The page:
Do Architects Name Their Buildings

Three minutes before the mudslide,
I sit in the gardenshed of you—
woodrot, pardoned
given to the carpenter ants.

I peel at plywood,
name my body a townhouse

built to be the walls of someone else.

 

 

One minute after the mudslide,
I am asked to qualify what happened
give it a name:

this is the passing, remembering
of something being built.

 

Three minutes after,
you name me stilt house,
call my body leggy and sound

not much to rebuild.

You ask me how I survived:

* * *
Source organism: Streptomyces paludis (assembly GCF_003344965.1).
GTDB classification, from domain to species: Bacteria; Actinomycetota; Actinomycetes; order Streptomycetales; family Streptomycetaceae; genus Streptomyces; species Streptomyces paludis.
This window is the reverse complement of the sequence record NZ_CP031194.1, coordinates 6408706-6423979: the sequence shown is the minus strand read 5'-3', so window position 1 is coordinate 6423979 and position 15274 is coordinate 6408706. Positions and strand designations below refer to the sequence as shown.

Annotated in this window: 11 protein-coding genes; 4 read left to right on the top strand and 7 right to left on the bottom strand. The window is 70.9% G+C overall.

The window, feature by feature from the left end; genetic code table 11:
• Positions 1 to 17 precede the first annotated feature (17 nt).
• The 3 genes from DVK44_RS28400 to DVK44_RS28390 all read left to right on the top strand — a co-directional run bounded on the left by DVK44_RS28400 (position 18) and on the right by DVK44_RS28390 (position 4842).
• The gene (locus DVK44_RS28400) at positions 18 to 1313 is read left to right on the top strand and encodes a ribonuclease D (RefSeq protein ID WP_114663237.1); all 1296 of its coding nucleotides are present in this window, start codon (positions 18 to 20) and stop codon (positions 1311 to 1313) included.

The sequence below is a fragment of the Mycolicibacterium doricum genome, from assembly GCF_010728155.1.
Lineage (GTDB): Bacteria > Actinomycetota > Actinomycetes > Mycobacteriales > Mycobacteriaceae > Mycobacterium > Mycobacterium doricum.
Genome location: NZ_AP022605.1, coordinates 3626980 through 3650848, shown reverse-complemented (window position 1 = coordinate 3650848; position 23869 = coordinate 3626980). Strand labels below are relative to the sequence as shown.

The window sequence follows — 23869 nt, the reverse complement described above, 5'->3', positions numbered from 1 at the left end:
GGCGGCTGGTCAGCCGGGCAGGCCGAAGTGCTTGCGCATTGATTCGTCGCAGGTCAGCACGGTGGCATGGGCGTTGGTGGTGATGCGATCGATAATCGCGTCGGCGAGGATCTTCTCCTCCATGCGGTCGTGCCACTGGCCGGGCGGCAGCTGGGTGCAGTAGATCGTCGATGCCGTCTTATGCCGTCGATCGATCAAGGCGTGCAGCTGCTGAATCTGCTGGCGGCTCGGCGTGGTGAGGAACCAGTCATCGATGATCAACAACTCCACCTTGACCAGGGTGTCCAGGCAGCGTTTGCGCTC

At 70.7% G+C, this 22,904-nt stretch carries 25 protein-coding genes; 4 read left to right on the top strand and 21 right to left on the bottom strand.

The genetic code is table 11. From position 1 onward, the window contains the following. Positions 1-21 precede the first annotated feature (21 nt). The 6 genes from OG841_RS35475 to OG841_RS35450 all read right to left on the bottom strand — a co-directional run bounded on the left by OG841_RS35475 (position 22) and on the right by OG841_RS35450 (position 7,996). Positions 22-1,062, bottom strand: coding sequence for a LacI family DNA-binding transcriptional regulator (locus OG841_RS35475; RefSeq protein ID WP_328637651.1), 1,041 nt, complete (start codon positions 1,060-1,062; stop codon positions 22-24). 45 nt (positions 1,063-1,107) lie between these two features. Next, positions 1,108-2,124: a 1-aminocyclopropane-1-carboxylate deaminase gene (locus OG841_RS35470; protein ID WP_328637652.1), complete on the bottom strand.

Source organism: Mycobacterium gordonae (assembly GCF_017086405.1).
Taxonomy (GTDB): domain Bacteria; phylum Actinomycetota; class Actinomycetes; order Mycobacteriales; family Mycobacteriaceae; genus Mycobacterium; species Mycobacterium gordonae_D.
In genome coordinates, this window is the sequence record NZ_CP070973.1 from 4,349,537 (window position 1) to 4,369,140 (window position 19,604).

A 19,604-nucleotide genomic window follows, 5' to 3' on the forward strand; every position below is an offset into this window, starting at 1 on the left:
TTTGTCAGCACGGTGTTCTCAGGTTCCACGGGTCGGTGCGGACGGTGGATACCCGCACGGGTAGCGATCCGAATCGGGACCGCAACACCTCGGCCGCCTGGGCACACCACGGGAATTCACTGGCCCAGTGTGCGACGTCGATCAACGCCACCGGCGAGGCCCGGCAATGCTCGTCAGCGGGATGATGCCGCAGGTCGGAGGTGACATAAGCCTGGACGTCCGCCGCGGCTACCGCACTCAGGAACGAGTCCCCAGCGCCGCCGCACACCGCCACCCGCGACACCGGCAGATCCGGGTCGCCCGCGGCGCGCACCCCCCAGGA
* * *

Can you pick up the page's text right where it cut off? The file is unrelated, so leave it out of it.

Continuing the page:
I show you the blueprints
pulled from your shelf.

 

Mariah Perkins is a poet originally from Grand Rapids, MI, where she came up at the best open mic around—The Drunken Retort. She is an MFA candidate at Wichita State University. Mariah is currently the Nonfiction editor at WSU’s literary magazines Mikrokosmos and mojo. Her work has appeared in fugue and Crack the Spine. You can also hear her work online through WYCE’s Electric Poetry.